By Jo Hinchliffe. Posted

Prusa 3D printers are both extremely well-known and well regarded in the 3D community. The Prusa i3 design is an absolute classic open-source design that led to many clones and versions based on it. For many though, the flagship Prusa i3 is perhaps at a price point that makes it less likely to be a choice for a first printer, and therefore, many will go with a more budget option. Many of these machines are extremely capable, but are perhaps are less refined than the Prusa, requiring more work to set up and calibrate, and often requiring modification to get good results.

The Prusa MINI+, at £375 (semi-assembled version), sits in the middle of these two tiers. It’s a lot more affordable than the larger Prusa i3 but, as we’ll see in this review, lacks none of the refinement of its larger counterparts. In fact, in some ways, the Prusa MINI+ exceeds its larger Prusa sibling. We wanted to take a look at this mid-priced home 3D printer.

You can tell from the packaging that a Prusa product has been well thought about, and the MINI+ makes no exceptions to this rule, arriving in excellent packaging. It’s available in two formats; the kit version which is slightly cheaper but you need to assemble every component, or the semi-assembled option that only has a very small amount of building to be done to complete the unit. We went for the latter and, opening the box, you see that the MINI+ is in two parts; the base which has the Y axis and heat bed, and the X and Z axis assembly which has the control box attached.

There are numerous accessories included, such as tools, lubricants, a USB drive, and a filament reel holder, and we opted for the package that included both the filament sensor unit and the smooth and the textured build plates. The other item of note is the instruction manual which is double-sided, with one side being the assembly and calibration instructions, and the other side being a book with general approaches to 3D printing.

The assembly of the Prusa MINI+ is a pretty short list of tasks. It consists of adding foam feet to the base, removing the control box lid, attaching the XZ gantry to the base using three supplied bolts, adding the LCD and the filament sensor, and connecting a few well-marked cables. We’ve actually assembled two of these units now – the first one we very carefully took our time over, and it took around an hour, and the second probably closer to 35 minutes.

The Prusa MINI+ has a build area of 180 mm cubed, which is actually comparable to many larger machines but is smaller than Prusa’s i3 offerings. Hardware-wise, it has Prusa’s new ‘Buddy’ motherboard which sports a 32-bit processor and TMC2209 stepper motor drivers running Prusa’s own custom firmware. The LCD is colour and the interface is incredibly well laid out. The MINI+ uses a USB pen drive instead of an SD card and, when you insert the USB drive with a new model on it, the LCD renders a 3D image of the new file and, in one click, you can set the file to print. Before each print starts, the MINI+ is fitted with the excellent SuperPINDA probe technology which automatically does a multipoint probe of the build area to ensure consistency in printing the first layer.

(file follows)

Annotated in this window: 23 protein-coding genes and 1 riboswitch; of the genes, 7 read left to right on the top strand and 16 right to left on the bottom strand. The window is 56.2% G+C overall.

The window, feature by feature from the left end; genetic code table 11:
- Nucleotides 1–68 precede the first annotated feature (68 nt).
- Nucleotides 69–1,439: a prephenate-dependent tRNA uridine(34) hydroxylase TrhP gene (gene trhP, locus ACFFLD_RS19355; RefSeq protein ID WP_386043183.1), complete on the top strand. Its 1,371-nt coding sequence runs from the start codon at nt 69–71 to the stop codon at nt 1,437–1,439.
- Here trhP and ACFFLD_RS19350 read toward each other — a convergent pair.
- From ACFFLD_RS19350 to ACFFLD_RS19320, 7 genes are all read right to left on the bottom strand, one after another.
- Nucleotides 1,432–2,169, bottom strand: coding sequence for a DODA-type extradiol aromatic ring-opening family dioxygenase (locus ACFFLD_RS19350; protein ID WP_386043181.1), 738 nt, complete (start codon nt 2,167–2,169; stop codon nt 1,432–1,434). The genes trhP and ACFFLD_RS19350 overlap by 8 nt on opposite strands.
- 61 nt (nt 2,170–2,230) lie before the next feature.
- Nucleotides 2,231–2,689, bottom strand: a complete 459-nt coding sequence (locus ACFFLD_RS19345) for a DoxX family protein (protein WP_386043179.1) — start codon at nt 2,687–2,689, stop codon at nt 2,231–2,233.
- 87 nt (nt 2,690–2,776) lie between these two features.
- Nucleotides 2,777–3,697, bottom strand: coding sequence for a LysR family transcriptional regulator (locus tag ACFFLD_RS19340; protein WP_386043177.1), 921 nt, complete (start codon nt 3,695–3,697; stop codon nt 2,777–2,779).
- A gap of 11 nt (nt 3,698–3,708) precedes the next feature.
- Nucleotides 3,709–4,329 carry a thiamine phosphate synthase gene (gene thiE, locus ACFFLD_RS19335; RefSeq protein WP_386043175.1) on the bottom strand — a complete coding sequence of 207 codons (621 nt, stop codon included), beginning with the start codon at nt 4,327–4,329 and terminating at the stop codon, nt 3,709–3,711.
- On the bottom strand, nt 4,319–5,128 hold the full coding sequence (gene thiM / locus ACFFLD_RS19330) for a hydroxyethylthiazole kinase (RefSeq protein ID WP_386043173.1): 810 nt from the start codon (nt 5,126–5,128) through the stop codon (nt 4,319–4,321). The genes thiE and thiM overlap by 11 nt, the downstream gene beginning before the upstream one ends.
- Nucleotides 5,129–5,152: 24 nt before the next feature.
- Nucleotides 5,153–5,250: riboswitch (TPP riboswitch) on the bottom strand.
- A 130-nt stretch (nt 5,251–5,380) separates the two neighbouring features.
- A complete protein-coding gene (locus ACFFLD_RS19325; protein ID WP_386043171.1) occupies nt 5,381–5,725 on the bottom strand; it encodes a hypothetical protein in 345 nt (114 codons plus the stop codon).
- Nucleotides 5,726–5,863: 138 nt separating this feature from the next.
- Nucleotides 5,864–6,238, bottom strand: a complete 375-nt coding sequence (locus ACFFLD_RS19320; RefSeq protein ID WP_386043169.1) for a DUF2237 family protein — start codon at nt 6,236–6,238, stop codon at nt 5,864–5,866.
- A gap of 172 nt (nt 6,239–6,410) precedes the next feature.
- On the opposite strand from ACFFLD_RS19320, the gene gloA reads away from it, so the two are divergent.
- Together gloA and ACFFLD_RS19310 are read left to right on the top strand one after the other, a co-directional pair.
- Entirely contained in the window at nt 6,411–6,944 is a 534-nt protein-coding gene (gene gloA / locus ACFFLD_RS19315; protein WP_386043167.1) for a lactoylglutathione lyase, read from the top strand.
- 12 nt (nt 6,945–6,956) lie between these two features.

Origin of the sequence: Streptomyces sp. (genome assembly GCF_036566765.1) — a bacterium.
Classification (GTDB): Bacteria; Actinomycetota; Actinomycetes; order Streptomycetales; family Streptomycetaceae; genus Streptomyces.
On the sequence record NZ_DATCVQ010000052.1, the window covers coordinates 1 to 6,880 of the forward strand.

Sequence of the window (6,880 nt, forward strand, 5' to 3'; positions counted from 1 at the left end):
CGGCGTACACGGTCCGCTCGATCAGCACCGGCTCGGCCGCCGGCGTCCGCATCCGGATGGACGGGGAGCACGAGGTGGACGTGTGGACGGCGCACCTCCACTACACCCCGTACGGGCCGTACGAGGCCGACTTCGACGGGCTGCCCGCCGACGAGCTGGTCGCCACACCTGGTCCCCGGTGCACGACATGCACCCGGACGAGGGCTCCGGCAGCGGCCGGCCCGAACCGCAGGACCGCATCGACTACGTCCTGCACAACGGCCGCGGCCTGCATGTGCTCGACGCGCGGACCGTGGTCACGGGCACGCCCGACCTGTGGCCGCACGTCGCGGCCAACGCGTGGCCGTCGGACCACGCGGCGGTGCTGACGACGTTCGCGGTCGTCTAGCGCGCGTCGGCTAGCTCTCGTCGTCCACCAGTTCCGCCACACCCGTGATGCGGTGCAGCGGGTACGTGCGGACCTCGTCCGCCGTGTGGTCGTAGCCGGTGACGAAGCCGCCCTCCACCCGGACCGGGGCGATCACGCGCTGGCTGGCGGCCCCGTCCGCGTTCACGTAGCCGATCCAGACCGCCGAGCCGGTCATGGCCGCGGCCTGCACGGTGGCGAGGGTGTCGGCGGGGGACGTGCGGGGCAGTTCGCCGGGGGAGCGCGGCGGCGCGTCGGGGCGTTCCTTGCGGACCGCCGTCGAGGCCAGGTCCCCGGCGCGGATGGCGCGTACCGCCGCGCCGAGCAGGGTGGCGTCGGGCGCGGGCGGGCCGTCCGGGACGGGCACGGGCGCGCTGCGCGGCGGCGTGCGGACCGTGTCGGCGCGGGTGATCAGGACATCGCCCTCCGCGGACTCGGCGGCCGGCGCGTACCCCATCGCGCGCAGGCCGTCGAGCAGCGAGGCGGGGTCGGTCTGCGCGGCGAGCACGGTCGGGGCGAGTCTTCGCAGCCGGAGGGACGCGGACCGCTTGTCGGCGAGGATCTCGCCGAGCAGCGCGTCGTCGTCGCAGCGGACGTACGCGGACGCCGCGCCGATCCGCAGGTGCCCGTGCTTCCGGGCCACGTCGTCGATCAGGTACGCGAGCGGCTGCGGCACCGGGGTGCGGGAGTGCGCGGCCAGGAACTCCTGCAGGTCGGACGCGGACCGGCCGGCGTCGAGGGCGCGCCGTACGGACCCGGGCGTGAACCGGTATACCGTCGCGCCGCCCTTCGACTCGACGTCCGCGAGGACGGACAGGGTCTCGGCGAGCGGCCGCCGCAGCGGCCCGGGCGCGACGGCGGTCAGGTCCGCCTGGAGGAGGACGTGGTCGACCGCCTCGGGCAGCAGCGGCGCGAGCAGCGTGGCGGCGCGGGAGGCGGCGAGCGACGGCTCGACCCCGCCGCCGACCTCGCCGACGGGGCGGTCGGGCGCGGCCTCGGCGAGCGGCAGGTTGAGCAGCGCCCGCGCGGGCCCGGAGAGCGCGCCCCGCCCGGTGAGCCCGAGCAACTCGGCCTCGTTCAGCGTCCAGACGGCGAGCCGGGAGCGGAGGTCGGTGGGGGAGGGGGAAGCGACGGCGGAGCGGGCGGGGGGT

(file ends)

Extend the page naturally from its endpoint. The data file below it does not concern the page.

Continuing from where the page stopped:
After assembly at first boot, the machine automatically takes you through some calibration tests. It moves the axes to their limits and tests the nozzle and heated bed. It then jumps to suggesting you load some filament and perform the Z height/first layer calibration. Just to reiterate, you don’t need to read up on how these work – all the information and instructions are delivered to you on the LCD screen in simple terms. The Z axis calibration consists of the nozzle printing a small test pattern, while you use the input dial to move the Z axis up and down in tiny increments until the test print is stuck to the build area and you are extruding a just-right first layer. For both the machines we’ve assembled, we needed to run this job twice, with the first pass getting it close and the second pass getting it perfect. The MINI+ also comes with a small amount of Prusament PLA filament to get you started.

One of the great things about having a Prusa is that you are not only buying a machine that has had a huge amount of research and development, but you also get access to the Prusa community. This community is useful for questions, but it’s also this community that has brought a lot of data back into Prusa products. A good example of this is using the recommended PrusaSlicer. Of course, the Prusa Slic3r software has built-in support for the MINI+, but it also has printing profiles for a huge range of filaments. Using Prusament PLA or PETG is going to yield great results, but there are many filaments from all manufacturers included, as well as generic profiles for budget no-brand filaments. In use, we have found most filaments work extremely well, but we have only experimented with PLA and PETG so far, but have used a range of Prusa and non-Prusa filaments – all with great results. If, like us, some of your other 3D printers are older and cheaper machines, you will be amazed at how quiet the Prusa MINI+ is – it’s certainly usable in small accommodation without disturbing others.



This is an excellent mid-price printer, a great first choice of printer if it’s in budget, and a workhorse machine for veteran printers.

From HackSpace magazine store


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